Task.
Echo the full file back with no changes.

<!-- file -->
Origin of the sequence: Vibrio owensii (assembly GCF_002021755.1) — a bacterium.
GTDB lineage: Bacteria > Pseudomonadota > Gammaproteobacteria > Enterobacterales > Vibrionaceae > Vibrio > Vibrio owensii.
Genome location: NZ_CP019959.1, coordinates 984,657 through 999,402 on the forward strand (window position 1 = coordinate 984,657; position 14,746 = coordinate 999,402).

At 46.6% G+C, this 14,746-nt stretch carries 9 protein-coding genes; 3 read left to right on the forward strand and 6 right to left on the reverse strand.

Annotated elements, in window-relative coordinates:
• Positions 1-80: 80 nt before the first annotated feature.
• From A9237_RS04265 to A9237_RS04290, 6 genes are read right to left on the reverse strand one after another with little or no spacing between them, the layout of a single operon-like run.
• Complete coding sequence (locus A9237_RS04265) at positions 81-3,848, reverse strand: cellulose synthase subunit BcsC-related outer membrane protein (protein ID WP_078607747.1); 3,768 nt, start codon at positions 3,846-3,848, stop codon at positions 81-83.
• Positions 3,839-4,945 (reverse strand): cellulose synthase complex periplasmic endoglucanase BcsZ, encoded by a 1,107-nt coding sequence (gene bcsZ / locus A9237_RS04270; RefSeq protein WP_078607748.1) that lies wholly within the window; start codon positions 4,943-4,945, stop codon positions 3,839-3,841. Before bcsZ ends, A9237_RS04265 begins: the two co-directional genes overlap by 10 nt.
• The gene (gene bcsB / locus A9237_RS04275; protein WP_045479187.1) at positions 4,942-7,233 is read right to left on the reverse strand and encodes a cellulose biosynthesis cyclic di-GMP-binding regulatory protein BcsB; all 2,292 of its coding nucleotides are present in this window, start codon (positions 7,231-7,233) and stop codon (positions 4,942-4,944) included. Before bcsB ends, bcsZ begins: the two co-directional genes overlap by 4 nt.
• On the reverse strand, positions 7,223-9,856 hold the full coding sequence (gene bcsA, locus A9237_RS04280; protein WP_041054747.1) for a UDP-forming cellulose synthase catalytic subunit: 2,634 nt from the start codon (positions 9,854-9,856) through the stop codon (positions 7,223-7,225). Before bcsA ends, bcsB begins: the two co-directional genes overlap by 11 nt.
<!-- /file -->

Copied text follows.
Origin of the sequence: Vibrio owensii (assembly GCF_002021755.1) — a bacterium.
GTDB lineage: Bacteria > Pseudomonadota > Gammaproteobacteria > Enterobacterales > Vibrionaceae > Vibrio > Vibrio owensii.
Genome location: NZ_CP019959.1, coordinates 984,657 through 999,402 on the forward strand (window position 1 = coordinate 984,657; position 14,746 = coordinate 999,402).

At 46.6% G+C, this 14,746-nt stretch carries 9 protein-coding genes; 3 read left to right on the forward strand and 6 right to left on the reverse strand.

Annotated elements, in window-relative coordinates:
• Positions 1-80: 80 nt before the first annotated feature.
• From A9237_RS04265 to A9237_RS04290, 6 genes are read right to left on the reverse strand one after another with little or no spacing between them, the layout of a single operon-like run.
• Complete coding sequence (locus A9237_RS04265) at positions 81-3,848, reverse strand: cellulose synthase subunit BcsC-related outer membrane protein (protein ID WP_078607747.1); 3,768 nt, start codon at positions 3,846-3,848, stop codon at positions 81-83.
• Positions 3,839-4,945 (reverse strand): cellulose synthase complex periplasmic endoglucanase BcsZ, encoded by a 1,107-nt coding sequence (gene bcsZ / locus A9237_RS04270; RefSeq protein WP_078607748.1) that lies wholly within the window; start codon positions 4,943-4,945, stop codon positions 3,839-3,841. Before bcsZ ends, A9237_RS04265 begins: the two co-directional genes overlap by 10 nt.
• The gene (gene bcsB / locus A9237_RS04275; protein WP_045479187.1) at positions 4,942-7,233 is read right to left on the reverse strand and encodes a cellulose biosynthesis cyclic di-GMP-binding regulatory protein BcsB; all 2,292 of its coding nucleotides are present in this window, start codon (positions 7,231-7,233) and stop codon (positions 4,942-4,944) included. Before bcsB ends, bcsZ begins: the two co-directional genes overlap by 4 nt.
• On the reverse strand, positions 7,223-9,856 hold the full coding sequence (gene bcsA, locus A9237_RS04280; protein WP_041054747.1) for a UDP-forming cellulose synthase catalytic subunit: 2,634 nt from the start codon (positions 9,854-9,856) through the stop codon (positions 7,223-7,225). Before bcsA ends, bcsB begins: the two co-directional genes overlap by 11 nt.